Uncategorized – Kyle R. Conway

Quick-Design Quotes @ VirtualCoffee

VirtualCoffee had a great Brownbag talk this morning called How to Promote Yourself to Potential Employers by Abbey Perini. I suspect it will be posted at some point because it was recorded, but there were a number of stellar quotes and I decided to quickly mock up a few of them in Inkscape (initially) and then eventually put one into Blender as well (for fun).

How to draw a circle!!! [EASY BEGINNER TUTORIAL]

a black and white circle

My Rejected 2021 !!CON Talk Accepted PyOhio Application



Everyone knows that writing code making art is easy! There are so many free resources available on the internet that becoming a programmer an artist has never been easier! In this talk I’ll demo several ways to make a todo list draw a circle! We’ll go through a variety of mediums to get you up-to-speed with new languages and frameworks mediums and methods in no time like:

  • Types of paper and surfaces
  • Overview of mediums (graphite, inks, acrylics, oils, and more!)
  • Performance Art (Dance, Theater, and Song!)
  • Digital Applications with live demo circles including:
    • Inkscape
    • Gnu Image Manipulation Program
    • Blender
    • p5.js
    • Krita
    • HTML & CSS
    • and whatever came out between this blurb and the event!

By the end of this talk you’ll be more confident than ever (and not at all overwhelmed!) by the prospect of how easy it is to become a programmer an artist in 2021!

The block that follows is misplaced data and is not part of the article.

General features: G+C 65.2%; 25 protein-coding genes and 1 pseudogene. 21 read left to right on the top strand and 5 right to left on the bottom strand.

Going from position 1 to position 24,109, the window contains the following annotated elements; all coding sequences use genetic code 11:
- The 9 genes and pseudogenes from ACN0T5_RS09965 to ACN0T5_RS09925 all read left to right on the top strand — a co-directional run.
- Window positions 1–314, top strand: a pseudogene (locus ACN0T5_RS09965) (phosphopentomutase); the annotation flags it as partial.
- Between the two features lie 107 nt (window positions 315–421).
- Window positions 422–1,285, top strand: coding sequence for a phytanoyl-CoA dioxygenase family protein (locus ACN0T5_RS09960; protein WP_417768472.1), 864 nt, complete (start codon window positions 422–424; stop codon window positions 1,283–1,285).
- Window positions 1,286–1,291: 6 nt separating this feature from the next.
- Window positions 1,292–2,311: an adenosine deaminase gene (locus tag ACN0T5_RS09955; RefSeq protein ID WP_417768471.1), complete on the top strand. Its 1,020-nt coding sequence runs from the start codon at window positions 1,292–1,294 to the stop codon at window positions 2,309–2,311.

• (1-2 Minute mark): The first 1-2 minutes will be spent parodying the language/syntax/and visual style of several landing pages/blogs/paid courses etc. of non-free and free “learn to code” resources. This should be light and funny – the parody will be obvious – but we’re going to take this more seriously than mere parody (i.e. how hard can it be to draw a circle? We’ll take this seriously, though still in a playful/in-character way.)
  • (3-7 Minute mark): The bulk of the presentation will literally be demonstrating a multitude of ways to “simply” draw a circle.
    • I will actually have relevant asides about perfect circles (using a drafting compass) vs. sufficient circles (freehand strategies)
    • We’ll talk about these strategies in a variety of mediums (pen, paper, ink, etc.)
    • We’ll discuss the actual effect that different physical papers may have on the resulting shape (printer paper, canvas, etc.).
    • I’ll live demo the creation of a “simple” circle in a variety of free-software tools including Inkscape, Gimp, Krita, and Blender (and more as in the abstract). I will note that I will not be showing how to install these applications on your machines.
    • I’ll also discuss how to make these actually perfect circles created by software less perfect for artistic reasons (and show how to do that in each application).
  • (8-9 Minute mark): I’ll conclude with the same platitudes about how drawing a circle is easy and how the learning resources available to you today pale in comparison to what I had when I was learning to draw a circle decades ago.
  • (9-10 Minute mark): Break the fourth wall / drop character: I have a PhD in Fine Arts and I’m working on learning coding. I’ll close by noting that coding (like drawing a circle) can both be “easy” and “hopelessly confusing” based on previous knowledge and experience, and it’s important to regularly remind ourselves of this fact when working with, encouraging, and speaking to others. I hope this will help everyone consider this more strongly moving forward.